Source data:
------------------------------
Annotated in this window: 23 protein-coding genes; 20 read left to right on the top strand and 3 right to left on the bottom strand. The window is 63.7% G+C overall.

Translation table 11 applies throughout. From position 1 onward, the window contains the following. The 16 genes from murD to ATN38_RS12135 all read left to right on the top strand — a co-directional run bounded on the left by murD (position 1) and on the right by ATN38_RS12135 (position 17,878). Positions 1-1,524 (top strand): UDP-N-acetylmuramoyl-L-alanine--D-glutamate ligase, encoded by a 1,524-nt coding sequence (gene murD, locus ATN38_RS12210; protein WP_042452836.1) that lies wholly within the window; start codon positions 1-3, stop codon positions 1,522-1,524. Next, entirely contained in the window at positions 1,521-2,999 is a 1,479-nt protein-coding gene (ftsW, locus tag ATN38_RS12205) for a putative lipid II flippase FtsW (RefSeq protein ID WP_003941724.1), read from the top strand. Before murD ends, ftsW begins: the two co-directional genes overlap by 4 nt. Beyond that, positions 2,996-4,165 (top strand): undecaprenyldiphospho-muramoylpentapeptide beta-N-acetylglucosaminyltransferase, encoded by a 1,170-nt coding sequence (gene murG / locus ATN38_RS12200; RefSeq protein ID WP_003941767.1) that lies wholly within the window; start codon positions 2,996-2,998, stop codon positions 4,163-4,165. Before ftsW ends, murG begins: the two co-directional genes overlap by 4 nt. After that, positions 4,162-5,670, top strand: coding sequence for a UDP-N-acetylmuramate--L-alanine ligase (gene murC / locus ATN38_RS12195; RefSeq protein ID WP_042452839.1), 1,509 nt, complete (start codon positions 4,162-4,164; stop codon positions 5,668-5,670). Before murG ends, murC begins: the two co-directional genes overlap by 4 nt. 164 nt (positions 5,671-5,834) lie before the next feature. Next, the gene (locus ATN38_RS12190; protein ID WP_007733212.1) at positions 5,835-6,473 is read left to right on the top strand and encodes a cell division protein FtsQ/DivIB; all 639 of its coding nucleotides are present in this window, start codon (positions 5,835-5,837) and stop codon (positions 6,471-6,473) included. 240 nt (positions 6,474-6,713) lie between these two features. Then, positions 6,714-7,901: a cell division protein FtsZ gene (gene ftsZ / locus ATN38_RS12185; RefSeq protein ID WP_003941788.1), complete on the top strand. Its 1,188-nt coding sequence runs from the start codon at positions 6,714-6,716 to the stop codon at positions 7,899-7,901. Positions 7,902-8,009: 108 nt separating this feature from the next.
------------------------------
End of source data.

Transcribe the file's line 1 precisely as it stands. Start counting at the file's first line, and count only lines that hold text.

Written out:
Annotated in this window: 23 protein-coding genes; 20 read left to right on the top strand and 3 right to left on the bottom strand. The window is 63.7% G+C overall.